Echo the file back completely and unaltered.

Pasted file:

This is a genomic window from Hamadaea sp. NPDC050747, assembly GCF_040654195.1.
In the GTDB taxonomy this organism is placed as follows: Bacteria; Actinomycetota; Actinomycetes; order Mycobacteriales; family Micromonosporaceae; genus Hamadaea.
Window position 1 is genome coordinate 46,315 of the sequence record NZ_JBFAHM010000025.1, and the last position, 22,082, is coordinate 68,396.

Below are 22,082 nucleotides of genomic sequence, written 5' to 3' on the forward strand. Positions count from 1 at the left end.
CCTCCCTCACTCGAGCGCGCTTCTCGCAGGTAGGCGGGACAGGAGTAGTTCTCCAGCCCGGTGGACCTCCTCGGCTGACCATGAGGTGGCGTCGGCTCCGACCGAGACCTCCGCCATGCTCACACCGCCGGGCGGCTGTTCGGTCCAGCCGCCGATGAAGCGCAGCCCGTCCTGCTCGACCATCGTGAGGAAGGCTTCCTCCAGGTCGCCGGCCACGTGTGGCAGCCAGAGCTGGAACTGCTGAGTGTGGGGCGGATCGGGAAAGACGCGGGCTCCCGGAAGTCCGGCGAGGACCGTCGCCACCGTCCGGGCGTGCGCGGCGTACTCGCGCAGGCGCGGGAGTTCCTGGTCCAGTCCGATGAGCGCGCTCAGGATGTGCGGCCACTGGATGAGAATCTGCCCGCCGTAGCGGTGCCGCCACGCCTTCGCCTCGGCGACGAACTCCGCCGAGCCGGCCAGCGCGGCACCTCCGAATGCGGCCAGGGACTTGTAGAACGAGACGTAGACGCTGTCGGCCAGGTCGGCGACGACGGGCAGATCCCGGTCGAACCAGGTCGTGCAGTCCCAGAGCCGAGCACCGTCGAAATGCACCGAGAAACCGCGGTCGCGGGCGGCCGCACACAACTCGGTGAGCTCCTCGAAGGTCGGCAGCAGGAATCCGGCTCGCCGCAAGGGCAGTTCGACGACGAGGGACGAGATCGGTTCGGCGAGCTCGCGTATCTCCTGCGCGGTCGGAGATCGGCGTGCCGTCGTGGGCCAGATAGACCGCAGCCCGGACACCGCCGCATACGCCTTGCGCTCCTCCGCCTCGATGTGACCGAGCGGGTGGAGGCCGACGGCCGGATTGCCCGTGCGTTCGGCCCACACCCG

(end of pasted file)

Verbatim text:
This is a genomic window from Hamadaea sp. NPDC050747, assembly GCF_040654195.1.
In the GTDB taxonomy this organism is placed as follows: Bacteria; Actinomycetota; Actinomycetes; order Mycobacteriales; family Micromonosporaceae; genus Hamadaea.
Window position 1 is genome coordinate 46,315 of the sequence record NZ_JBFAHM010000025.1, and the last position, 22,082, is coordinate 68,396.

Below are 22,082 nucleotides of genomic sequence, written 5' to 3' on the forward strand. Positions count from 1 at the left end.
CCTCCCTCACTCGAGCGCGCTTCTCGCAGGTAGGCGGGACAGGAGTAGTTCTCCAGCCCGGTGGACCTCCTCGGCTGACCATGAGGTGGCGTCGGCTCCGACCGAGACCTCCGCCATGCTCACACCGCCGGGCGGCTGTTCGGTCCAGCCGCCGATGAAGCGCAGCCCGTCCTGCTCGACCATCGTGAGGAAGGCTTCCTCCAGGTCGCCGGCCACGTGTGGCAGCCAGAGCTGGAACTGCTGAGTGTGGGGCGGATCGGGAAAGACGCGGGCTCCCGGAAGTCCGGCGAGGACCGTCGCCACCGTCCGGGCGTGCGCGGCGTACTCGCGCAGGCGCGGGAGTTCCTGGTCCAGTCCGATGAGCGCGCTCAGGATGTGCGGCCACTGGATGAGAATCTGCCCGCCGTAGCGGTGCCGCCACGCCTTCGCCTCGGCGACGAACTCCGCCGAGCCGGCCAGCGCGGCACCTCCGAATGCGGCCAGGGACTTGTAGAACGAGACGTAGACGCTGTCGGCCAGGTCGGCGACGACGGGCAGATCCCGGTCGAACCAGGTCGTGCAGTCCCAGAGCCGAGCACCGTCGAAATGCACCGAGAAACCGCGGTCGCGGGCGGCCGCACACAACTCGGTGAGCTCCTCGAAGGTCGGCAGCAGGAATCCGGCTCGCCGCAAGGGCAGTTCGACGACGAGGGACGAGATCGGTTCGGCGAGCTCGCGTATCTCCTGCGCGGTCGGAGATCGGCGTGCCGTCGTGGGCCAGATAGACCGCAGCCCGGACACCGCCGCATACGCCTTGCGCTCCTCCGCCTCGATGTGACCGAGCGGGTGGAGGCCGACGGCCGGATTGCCCGTGCGTTCGGCCCACACCCG